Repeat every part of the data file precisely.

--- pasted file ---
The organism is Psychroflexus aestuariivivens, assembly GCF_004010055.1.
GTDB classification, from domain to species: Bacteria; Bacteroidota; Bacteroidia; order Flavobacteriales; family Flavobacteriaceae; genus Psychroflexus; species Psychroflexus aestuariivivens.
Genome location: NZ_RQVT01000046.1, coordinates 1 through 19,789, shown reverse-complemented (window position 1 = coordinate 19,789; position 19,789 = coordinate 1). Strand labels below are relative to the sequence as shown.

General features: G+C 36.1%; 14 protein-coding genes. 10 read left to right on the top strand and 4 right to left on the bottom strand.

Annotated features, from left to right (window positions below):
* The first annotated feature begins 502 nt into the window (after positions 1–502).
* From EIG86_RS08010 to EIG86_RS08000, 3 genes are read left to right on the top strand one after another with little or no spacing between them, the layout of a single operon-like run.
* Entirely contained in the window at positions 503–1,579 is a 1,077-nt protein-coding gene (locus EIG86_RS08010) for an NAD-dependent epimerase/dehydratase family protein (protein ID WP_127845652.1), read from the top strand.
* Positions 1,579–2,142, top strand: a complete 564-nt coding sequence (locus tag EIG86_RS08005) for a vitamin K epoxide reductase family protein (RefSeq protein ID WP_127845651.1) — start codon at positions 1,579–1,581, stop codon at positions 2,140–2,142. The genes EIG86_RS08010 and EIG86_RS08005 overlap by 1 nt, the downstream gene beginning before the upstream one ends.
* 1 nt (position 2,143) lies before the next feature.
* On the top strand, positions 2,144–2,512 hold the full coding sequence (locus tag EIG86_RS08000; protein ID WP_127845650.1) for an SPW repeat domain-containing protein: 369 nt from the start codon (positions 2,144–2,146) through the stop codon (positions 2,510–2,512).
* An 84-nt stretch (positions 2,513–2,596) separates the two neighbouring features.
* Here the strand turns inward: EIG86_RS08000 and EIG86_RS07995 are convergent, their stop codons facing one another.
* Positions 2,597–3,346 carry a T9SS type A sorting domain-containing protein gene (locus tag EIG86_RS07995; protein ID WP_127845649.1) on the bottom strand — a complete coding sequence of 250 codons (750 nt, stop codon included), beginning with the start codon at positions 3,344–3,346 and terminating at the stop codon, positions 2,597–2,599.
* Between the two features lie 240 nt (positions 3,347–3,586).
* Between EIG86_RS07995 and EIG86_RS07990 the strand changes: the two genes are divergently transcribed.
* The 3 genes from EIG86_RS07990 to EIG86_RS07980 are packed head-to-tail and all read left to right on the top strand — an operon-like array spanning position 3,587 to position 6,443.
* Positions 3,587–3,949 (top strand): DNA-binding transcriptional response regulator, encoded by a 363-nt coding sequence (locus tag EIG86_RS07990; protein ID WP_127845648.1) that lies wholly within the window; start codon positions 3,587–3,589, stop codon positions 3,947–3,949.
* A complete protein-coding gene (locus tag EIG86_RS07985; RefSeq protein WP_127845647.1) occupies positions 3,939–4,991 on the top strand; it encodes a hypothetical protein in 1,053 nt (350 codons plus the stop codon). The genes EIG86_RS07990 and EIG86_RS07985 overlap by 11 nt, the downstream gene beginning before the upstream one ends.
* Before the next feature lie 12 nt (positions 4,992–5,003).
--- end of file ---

The organism is Psychroflexus aestuariivivens, assembly GCF_004010055.1.
GTDB classification, from domain to species: Bacteria; Bacteroidota; Bacteroidia; order Flavobacteriales; family Flavobacteriaceae; genus Psychroflexus; species Psychroflexus aestuariivivens.
Genome location: NZ_RQVT01000046.1, coordinates 1 through 19,789, shown reverse-complemented (window position 1 = coordinate 19,789; position 19,789 = coordinate 1). Strand labels below are relative to the sequence as shown.

General features: G+C 36.1%; 14 protein-coding genes. 10 read left to right on the top strand and 4 right to left on the bottom strand.

Annotated features, from left to right (window positions below):
* The first annotated feature begins 502 nt into the window (after positions 1–502).
* From EIG86_RS08010 to EIG86_RS08000, 3 genes are read left to right on the top strand one after another with little or no spacing between them, the layout of a single operon-like run.
* Entirely contained in the window at positions 503–1,579 is a 1,077-nt protein-coding gene (locus EIG86_RS08010) for an NAD-dependent epimerase/dehydratase family protein (protein ID WP_127845652.1), read from the top strand.
* Positions 1,579–2,142, top strand: a complete 564-nt coding sequence (locus tag EIG86_RS08005) for a vitamin K epoxide reductase family protein (RefSeq protein ID WP_127845651.1) — start codon at positions 1,579–1,581, stop codon at positions 2,140–2,142. The genes EIG86_RS08010 and EIG86_RS08005 overlap by 1 nt, the downstream gene beginning before the upstream one ends.
* 1 nt (position 2,143) lies before the next feature.
* On the top strand, positions 2,144–2,512 hold the full coding sequence (locus tag EIG86_RS08000; protein ID WP_127845650.1) for an SPW repeat domain-containing protein: 369 nt from the start codon (positions 2,144–2,146) through the stop codon (positions 2,510–2,512).
* An 84-nt stretch (positions 2,513–2,596) separates the two neighbouring features.
* Here the strand turns inward: EIG86_RS08000 and EIG86_RS07995 are convergent, their stop codons facing one another.
* Positions 2,597–3,346 carry a T9SS type A sorting domain-containing protein gene (locus tag EIG86_RS07995; protein ID WP_127845649.1) on the bottom strand — a complete coding sequence of 250 codons (750 nt, stop codon included), beginning with the start codon at positions 3,344–3,346 and terminating at the stop codon, positions 2,597–2,599.
* Between the two features lie 240 nt (positions 3,347–3,586).
* Between EIG86_RS07995 and EIG86_RS07990 the strand changes: the two genes are divergently transcribed.
* The 3 genes from EIG86_RS07990 to EIG86_RS07980 are packed head-to-tail and all read left to right on the top strand — an operon-like array spanning position 3,587 to position 6,443.
* Positions 3,587–3,949 (top strand): DNA-binding transcriptional response regulator, encoded by a 363-nt coding sequence (locus tag EIG86_RS07990; protein ID WP_127845648.1) that lies wholly within the window; start codon positions 3,587–3,589, stop codon positions 3,947–3,949.
* A complete protein-coding gene (locus tag EIG86_RS07985; RefSeq protein WP_127845647.1) occupies positions 3,939–4,991 on the top strand; it encodes a hypothetical protein in 1,053 nt (350 codons plus the stop codon). The genes EIG86_RS07990 and EIG86_RS07985 overlap by 11 nt, the downstream gene beginning before the upstream one ends.
* Before the next feature lie 12 nt (positions 4,992–5,003).